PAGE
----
Aug. 8: Hockey Hall of Famers Gadsby, Dryden born
Plus: Kings sign Simmer of 'Triple Crown Line'by John Kreiser @jkreiser7713 / NHL.com Managing Editor
THIS DATE IN HISTORY: Aug. 8
Two members of the Hockey Hall of Fame share this birthday.
1927: Bill Gadsby is born in Calgary. Gadsby comes to the NHL as a 19-year-old defenseman with the Chicago Blackhawks in 1946 after being signed as a free agent, is traded to the New York Rangers on Nov. 23, 1954, and to the Detroit Red Wings on June 12, 1961. He plays in the NHL All-Star Game eight times, is selected as a First-Team All-Star three times and a Second-Team All-Star four times, and ends his NHL career with 568 points (130 goals, 438 assists) in 1,248 games during 20 seasons. The only thing that eludes Gadsby is playing on a Stanley Cup-winning team; he gets to the Final three times with Detroit without success. Gadsby is inducted into the Hall of Fame in 1970.
1947: Ken Dryden is born in Hamilton, Ontario. Dryden spends just seven full seasons in the NHL after joining the Montreal Canadiens for the final six games of 1970-71, but wins the Stanley Cup six times. Dryden wins the Conn Smythe Trophy as playoff MVP after helping the Canadiens win the Cup in 1971, then wins the Calder Trophy as the NHL's top rookie in 1971-72. With Dryden as their goalie, the Canadiens win the Cup again in 1973 and take home four straight championships from 1976-79. Dryden retires after the 1979 championship; he is 258-57 with 74 ties, a 2.24 goals-against average and 46 shutouts in 397 NHL games. He wins the Vezina Trophy five times and is inducted into the Hall in 1983. In 2017, he's named to the 100 Greatest NHL Players.
Video: Ken Dryden won Conn Smythe before he won Calder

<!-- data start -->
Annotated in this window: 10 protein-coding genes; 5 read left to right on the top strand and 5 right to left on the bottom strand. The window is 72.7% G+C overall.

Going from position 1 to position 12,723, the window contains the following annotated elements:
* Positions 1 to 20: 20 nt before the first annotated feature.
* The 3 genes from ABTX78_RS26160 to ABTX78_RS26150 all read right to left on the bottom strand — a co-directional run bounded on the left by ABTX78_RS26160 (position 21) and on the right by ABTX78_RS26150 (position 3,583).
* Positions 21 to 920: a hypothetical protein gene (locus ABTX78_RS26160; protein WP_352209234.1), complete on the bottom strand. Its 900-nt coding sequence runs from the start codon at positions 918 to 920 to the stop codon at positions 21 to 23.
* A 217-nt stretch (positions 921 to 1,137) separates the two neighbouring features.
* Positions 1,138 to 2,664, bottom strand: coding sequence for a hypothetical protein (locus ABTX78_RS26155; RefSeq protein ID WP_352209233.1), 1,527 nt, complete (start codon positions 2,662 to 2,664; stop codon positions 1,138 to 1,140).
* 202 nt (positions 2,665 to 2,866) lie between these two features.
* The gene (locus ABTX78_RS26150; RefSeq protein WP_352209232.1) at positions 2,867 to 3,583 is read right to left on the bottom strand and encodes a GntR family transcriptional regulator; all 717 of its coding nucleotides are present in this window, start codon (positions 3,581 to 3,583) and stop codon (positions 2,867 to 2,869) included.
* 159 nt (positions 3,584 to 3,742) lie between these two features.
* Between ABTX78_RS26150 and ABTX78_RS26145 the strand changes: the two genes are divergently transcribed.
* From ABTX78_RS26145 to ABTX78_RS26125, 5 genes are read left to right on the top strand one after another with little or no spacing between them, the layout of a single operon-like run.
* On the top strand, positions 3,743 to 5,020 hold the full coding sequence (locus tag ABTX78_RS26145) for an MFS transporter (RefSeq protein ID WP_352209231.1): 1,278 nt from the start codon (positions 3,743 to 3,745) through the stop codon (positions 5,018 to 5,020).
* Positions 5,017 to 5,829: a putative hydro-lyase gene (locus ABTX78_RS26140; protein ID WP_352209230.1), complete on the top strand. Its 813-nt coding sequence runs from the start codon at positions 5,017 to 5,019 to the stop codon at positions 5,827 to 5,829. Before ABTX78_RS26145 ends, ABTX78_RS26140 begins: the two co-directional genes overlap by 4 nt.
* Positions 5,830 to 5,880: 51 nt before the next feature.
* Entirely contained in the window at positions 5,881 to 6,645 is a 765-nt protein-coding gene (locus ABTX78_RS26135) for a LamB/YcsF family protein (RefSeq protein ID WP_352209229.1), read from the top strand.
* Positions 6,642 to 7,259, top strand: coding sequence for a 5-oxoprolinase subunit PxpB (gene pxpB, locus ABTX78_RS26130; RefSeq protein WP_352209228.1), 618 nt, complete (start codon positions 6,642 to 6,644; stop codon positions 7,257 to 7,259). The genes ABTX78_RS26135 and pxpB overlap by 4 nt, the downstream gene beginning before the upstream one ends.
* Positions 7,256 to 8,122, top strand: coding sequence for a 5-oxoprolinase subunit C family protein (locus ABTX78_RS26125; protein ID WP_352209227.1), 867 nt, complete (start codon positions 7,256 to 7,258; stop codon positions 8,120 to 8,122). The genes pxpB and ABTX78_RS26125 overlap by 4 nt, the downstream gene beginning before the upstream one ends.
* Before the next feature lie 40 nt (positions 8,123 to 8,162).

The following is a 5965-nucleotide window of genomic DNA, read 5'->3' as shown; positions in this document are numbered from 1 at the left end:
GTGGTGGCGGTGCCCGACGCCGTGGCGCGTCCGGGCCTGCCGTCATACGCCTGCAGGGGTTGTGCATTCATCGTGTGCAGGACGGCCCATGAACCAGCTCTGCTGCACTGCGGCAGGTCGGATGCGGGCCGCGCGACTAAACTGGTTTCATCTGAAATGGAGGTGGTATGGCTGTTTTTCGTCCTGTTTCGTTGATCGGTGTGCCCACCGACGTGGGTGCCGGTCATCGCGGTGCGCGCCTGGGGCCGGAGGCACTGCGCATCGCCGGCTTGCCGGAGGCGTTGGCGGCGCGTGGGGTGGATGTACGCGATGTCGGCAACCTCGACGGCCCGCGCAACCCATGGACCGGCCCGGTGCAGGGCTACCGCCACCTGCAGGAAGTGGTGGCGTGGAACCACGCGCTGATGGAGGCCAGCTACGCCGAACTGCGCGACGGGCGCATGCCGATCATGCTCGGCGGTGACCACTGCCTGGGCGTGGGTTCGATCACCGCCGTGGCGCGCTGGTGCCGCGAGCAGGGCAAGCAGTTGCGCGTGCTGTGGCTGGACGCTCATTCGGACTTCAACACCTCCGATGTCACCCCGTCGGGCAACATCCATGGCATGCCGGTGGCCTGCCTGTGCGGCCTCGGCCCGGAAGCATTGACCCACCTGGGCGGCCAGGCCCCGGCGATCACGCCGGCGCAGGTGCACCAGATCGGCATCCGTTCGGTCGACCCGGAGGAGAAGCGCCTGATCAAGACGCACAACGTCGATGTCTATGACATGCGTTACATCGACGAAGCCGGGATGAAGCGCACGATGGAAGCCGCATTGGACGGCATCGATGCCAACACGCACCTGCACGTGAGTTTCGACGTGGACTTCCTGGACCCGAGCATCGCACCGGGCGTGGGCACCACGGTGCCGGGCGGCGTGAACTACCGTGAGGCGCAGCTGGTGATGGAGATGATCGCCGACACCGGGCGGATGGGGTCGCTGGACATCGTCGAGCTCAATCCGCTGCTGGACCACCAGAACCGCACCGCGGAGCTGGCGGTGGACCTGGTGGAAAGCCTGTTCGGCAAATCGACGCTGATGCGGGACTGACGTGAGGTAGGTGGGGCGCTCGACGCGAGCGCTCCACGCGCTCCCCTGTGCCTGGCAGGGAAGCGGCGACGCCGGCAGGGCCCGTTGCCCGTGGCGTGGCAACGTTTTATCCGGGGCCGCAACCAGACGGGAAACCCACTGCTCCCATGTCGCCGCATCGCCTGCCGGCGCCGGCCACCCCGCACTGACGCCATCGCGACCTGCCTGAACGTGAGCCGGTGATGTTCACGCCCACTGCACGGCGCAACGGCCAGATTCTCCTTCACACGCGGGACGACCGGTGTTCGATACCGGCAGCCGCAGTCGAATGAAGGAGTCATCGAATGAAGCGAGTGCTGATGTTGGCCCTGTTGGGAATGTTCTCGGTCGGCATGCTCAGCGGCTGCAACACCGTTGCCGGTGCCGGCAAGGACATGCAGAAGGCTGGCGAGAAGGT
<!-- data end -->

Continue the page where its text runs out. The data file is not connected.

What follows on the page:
1977: Charlie Simmer, a left wing who's played 80 NHL games during the previous three seasons with the California Seals/Cleveland Barons franchise, signs as a free agent with the Los Angeles Kings. Simmer doesn't earn a full-time job with the Kings until midway through the 1978-79 season but winds up as the left wing on the "Triple Crown Line" with center Marcel Dionne and right wing Dave Taylor. He scores 56 goals in 1979-80 and 1980-81, earning First-Team All-Star honors each time; with 101 and 105 points, he also becomes the first left wing in NHL history to surpass 100 points in consecutive seasons. The Kings trade Simmer to the Boston Bruins on Oct. 24, 1984, and he retires after playing for the Pittsburgh Penguins in 1987-88, finishing with 711 points (342 goals, 369 assists) in 712 NHL games.
2018: Stan Mikita, the all-time scoring leader in the history of the Chicago Blackhawks and a member of the Hockey Hall of Fame, dies at age 78. Mikita comes to Canada from Czechoslovakia as a boy, is adopted by his aunt and uncle, and grows into one of the NHL's most dynamic offensive players, even though at 5-foot-9 and 169 pounds he lacks the flash and dash of longtime teammate Bobby Hull. He joins the Blackhawks in 1958-59 and helps them end a 23-year Stanley Cup drought in 1961. He wins the Art Ross Trophy as the NHL's top scorer four times in five seasons from 1963-64 through 1967-68, and wins the Ross, Hart and Lady Byng trophies in 1966-67 and 1967-68, the only instances in NHL history that's been done. He retires in 1980 as the third-leading scorer in NHL history and is inducted into the Hall of Fame in 1983. Mikita is named a team ambassador in 2007 and is selected as one of the 100 Greatest NHL Players in 2017.